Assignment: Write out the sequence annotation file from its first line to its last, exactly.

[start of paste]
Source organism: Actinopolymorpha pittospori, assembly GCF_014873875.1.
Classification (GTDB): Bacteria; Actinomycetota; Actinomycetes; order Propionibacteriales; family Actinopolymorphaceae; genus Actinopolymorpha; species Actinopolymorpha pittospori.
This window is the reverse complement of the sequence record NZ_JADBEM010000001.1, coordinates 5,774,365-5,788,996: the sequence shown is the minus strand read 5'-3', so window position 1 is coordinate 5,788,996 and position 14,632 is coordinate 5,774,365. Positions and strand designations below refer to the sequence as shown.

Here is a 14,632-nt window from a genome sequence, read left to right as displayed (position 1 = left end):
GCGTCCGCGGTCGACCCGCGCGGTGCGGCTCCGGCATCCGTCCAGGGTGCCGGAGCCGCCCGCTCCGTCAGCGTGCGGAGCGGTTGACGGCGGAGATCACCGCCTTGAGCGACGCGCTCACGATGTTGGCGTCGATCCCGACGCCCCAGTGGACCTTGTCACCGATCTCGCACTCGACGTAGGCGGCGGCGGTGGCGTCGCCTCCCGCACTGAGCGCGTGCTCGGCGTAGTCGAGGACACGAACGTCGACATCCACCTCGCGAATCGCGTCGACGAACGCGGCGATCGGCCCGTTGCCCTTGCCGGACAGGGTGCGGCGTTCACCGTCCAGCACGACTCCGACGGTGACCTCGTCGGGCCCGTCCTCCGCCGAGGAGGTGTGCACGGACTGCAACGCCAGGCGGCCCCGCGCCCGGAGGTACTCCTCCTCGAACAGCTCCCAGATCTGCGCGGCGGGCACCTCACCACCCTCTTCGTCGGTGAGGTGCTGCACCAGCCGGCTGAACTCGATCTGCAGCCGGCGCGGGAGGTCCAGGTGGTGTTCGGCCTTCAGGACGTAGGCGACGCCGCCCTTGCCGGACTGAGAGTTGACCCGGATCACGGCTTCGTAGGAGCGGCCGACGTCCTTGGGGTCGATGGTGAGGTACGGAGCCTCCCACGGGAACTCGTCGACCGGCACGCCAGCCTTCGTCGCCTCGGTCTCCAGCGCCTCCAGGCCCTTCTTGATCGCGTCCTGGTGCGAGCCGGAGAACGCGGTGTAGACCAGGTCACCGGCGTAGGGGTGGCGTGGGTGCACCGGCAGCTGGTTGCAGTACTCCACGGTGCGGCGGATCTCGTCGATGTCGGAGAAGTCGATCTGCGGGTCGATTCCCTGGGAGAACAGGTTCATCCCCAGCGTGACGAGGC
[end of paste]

Source organism: Actinopolymorpha pittospori, assembly GCF_014873875.1.
Classification (GTDB): Bacteria; Actinomycetota; Actinomycetes; order Propionibacteriales; family Actinopolymorphaceae; genus Actinopolymorpha; species Actinopolymorpha pittospori.
This window is the reverse complement of the sequence record NZ_JADBEM010000001.1, coordinates 5,774,365-5,788,996: the sequence shown is the minus strand read 5'-3', so window position 1 is coordinate 5,788,996 and position 14,632 is coordinate 5,774,365. Positions and strand designations below refer to the sequence as shown.

Here is a 14,632-nt window from a genome sequence, read left to right as displayed (position 1 = left end):
GCGTCCGCGGTCGACCCGCGCGGTGCGGCTCCGGCATCCGTCCAGGGTGCCGGAGCCGCCCGCTCCGTCAGCGTGCGGAGCGGTTGACGGCGGAGATCACCGCCTTGAGCGACGCGCTCACGATGTTGGCGTCGATCCCGACGCCCCAGTGGACCTTGTCACCGATCTCGCACTCGACGTAGGCGGCGGCGGTGGCGTCGCCTCCCGCACTGAGCGCGTGCTCGGCGTAGTCGAGGACACGAACGTCGACATCCACCTCGCGAATCGCGTCGACGAACGCGGCGATCGGCCCGTTGCCCTTGCCGGACAGGGTGCGGCGTTCACCGTCCAGCACGACTCCGACGGTGACCTCGTCGGGCCCGTCCTCCGCCGAGGAGGTGTGCACGGACTGCAACGCCAGGCGGCCCCGCGCCCGGAGGTACTCCTCCTCGAACAGCTCCCAGATCTGCGCGGCGGGCACCTCACCACCCTCTTCGTCGGTGAGGTGCTGCACCAGCCGGCTGAACTCGATCTGCAGCCGGCGCGGGAGGTCCAGGTGGTGTTCGGCCTTCAGGACGTAGGCGACGCCGCCCTTGCCGGACTGAGAGTTGACCCGGATCACGGCTTCGTAGGAGCGGCCGACGTCCTTGGGGTCGATGGTGAGGTACGGAGCCTCCCACGGGAACTCGTCGACCGGCACGCCAGCCTTCGTCGCCTCGGTCTCCAGCGCCTCCAGGCCCTTCTTGATCGCGTCCTGGTGCGAGCCGGAGAACGCGGTGTAGACCAGGTCACCGGCGTAGGGGTGGCGTGGGTGCACCGGCAGCTGGTTGCAGTACTCCACGGTGCGGCGGATCTCGTCGATGTCGGAGAAGTCGATCTGCGGGTCGATTCCCTGGGAGAACAGGTTCATCCCCAGCGTGACGAGGC